Common Myths

Reality Check 

Kids must play on Travel Teams to play in High School.No – Many programs actually narrow the learning experiences of kids, undermine overall development and frequently cause burnout.
Specialization at a young age will increase the likelihood of long-term, high-level success.With some very rare exceptions, such as women’s gymnastics and figure skating, early specialization is not the way to go. It more often leads to injuries, burnout and dropping out.
Most world class and professional athletes specialized in one sport at a young age.Not so. 7 out of 10 Olympic athletes and 30 out of 32 NFL first round picks in 2017 were multi-sport athletes in high school.
Private instruction is necessary to be successful at the high school level. Private instruction can help, but is not always necessary nor a guarantee of success. The quality of instruction is what matters.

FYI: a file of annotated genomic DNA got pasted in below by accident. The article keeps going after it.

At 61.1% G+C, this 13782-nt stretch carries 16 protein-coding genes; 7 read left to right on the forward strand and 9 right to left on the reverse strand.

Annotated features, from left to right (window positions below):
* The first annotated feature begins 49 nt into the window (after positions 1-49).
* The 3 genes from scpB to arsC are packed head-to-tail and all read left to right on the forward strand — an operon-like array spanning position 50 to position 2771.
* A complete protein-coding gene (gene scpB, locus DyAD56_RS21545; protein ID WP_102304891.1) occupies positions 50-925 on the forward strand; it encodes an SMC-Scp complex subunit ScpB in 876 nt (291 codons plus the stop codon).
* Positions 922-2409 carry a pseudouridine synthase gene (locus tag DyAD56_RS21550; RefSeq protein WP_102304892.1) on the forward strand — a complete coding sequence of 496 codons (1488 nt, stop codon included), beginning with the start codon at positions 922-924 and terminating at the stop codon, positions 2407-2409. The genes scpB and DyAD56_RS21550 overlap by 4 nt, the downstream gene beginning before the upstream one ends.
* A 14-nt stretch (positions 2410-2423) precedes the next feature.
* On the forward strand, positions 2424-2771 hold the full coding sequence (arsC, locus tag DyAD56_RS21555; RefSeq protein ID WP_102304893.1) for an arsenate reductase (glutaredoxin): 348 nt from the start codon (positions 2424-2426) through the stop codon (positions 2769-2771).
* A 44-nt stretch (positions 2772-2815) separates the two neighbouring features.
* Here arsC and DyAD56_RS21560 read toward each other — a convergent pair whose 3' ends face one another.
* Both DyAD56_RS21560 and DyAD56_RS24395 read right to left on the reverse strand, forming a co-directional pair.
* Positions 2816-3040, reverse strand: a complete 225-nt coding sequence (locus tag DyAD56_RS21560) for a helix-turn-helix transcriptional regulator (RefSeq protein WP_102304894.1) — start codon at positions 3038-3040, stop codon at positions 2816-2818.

If you work hard, getting an athletic scholarship is a reasonable goal for most high school athletes.The odds are not in your favor. Fewer than 3% of high school athletes get an athletic scholarship to a Division I school.
Signing a professional contract is a realistic goal for many athletes.This is an even longer shot. Less than ½ of 1% of high school athletes will get an opportunity to play a professional sports.
Athletic Scholarships cover the cost of attending college. Think again. The average athletic scholarship is less than $10,000 per year. 
The more games you play, the more you improve. Skill Improvement for young developing athletes, occurs mostly during practice, not during games. Follow the suggested 3:1 practice to game ratio. 

“By the age of 13, as many as 7 out of 10 kids will quit playing an organized sport, because it is simply not fun anymore.”

- The Aspen Institute Project Play